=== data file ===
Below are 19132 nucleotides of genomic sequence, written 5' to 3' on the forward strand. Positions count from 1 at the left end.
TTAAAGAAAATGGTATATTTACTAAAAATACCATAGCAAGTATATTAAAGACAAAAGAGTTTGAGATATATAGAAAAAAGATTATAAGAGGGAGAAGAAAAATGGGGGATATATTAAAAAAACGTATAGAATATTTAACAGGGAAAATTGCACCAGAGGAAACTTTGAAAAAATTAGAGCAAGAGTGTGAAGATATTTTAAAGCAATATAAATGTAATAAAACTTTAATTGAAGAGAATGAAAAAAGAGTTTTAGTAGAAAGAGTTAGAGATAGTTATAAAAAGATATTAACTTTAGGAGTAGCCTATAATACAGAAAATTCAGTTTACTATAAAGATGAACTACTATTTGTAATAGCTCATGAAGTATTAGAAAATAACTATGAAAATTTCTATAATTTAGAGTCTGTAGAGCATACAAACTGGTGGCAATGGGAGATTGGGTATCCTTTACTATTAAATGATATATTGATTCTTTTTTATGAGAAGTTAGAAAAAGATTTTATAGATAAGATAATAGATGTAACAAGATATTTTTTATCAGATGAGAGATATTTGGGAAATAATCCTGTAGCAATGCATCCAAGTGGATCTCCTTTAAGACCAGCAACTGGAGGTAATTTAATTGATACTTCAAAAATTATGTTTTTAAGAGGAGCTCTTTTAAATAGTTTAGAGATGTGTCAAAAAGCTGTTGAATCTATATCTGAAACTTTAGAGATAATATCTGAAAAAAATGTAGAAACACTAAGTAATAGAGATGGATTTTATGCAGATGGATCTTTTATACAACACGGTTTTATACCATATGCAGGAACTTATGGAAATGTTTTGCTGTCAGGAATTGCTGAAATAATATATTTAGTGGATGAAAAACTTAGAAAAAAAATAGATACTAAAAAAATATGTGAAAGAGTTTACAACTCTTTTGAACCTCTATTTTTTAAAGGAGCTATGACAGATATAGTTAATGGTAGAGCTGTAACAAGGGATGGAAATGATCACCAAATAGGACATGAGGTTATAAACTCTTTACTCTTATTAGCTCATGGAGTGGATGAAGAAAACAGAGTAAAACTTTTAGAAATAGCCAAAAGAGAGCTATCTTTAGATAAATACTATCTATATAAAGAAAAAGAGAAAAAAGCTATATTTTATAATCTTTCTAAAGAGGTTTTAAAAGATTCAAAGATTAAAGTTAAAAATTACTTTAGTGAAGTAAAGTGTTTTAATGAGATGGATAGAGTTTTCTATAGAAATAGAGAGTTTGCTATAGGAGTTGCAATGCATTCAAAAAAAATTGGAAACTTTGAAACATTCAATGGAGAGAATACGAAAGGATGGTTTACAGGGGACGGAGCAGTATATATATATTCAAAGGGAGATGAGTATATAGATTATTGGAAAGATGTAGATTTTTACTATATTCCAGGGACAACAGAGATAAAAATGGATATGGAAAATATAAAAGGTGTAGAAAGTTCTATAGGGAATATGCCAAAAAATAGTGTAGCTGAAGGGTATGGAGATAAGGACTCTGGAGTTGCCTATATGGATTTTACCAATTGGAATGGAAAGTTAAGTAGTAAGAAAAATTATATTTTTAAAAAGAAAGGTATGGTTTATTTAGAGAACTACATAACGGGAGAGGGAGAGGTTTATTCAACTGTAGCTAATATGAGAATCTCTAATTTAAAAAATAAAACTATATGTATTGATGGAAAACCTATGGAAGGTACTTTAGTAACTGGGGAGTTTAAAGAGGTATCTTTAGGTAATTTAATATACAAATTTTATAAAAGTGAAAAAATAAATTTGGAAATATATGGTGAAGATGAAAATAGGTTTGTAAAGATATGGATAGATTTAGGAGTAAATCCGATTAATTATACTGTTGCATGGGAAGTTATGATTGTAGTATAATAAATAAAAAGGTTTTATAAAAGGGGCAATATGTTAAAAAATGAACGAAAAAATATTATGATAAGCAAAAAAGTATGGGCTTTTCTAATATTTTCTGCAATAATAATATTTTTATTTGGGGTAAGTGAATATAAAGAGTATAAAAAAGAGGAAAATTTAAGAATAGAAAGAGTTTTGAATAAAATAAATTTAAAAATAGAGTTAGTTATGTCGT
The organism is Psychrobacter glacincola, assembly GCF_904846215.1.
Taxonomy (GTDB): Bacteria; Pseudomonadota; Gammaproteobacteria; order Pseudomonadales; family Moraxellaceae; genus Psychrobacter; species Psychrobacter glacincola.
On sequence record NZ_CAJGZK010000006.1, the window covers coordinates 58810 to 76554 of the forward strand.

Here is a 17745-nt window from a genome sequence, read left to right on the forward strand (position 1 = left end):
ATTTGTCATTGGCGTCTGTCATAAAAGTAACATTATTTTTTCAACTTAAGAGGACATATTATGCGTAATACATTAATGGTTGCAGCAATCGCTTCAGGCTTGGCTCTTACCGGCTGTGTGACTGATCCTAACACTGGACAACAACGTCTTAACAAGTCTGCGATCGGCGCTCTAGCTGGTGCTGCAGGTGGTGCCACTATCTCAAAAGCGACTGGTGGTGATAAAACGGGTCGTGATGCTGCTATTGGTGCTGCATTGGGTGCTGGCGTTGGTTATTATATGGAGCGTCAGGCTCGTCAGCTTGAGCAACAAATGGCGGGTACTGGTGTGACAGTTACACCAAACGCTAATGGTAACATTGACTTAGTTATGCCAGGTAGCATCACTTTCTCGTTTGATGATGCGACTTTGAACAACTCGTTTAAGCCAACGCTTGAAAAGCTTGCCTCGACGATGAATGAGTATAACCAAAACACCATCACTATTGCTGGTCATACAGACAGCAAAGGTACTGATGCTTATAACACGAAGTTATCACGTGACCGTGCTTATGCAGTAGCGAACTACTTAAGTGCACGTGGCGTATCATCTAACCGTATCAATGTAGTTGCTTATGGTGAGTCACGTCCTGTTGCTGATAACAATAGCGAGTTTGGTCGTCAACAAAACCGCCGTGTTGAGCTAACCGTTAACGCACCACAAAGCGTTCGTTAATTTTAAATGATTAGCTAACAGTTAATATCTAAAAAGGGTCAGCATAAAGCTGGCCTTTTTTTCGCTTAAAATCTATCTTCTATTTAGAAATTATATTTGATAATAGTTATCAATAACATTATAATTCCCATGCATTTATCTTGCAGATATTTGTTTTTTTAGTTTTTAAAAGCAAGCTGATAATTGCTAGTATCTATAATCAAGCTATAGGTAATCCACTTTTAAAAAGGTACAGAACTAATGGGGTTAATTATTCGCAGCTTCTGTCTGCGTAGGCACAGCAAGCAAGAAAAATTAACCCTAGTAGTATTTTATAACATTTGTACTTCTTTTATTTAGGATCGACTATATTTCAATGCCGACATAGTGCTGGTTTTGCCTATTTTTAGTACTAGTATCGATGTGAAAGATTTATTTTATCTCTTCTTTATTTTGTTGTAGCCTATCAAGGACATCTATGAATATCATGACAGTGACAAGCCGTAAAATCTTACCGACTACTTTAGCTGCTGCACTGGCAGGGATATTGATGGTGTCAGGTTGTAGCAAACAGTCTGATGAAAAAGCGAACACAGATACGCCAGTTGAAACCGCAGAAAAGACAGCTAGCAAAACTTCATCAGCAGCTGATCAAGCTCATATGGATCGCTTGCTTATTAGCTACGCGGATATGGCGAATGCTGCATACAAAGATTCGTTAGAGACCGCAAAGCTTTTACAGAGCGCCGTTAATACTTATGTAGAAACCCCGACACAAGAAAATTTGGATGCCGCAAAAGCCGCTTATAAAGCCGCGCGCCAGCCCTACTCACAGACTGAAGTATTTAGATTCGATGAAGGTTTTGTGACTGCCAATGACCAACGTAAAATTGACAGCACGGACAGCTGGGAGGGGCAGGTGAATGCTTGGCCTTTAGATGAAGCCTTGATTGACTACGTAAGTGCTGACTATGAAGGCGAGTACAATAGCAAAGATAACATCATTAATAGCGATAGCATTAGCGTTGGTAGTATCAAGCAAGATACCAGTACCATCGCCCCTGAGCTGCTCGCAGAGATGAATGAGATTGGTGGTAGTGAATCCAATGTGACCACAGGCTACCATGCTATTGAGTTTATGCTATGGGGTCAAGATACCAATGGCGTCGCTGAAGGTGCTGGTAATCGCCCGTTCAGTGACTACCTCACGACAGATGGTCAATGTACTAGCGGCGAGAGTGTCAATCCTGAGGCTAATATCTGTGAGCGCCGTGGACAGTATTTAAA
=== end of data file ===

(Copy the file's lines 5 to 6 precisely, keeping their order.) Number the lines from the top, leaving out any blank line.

On sequence record NZ_CAJGZK010000006.1, the window covers coordinates 58810 to 76554 of the forward strand.

Here is a 17745-nt window from a genome sequence, read left to right on the forward strand (position 1 = left end):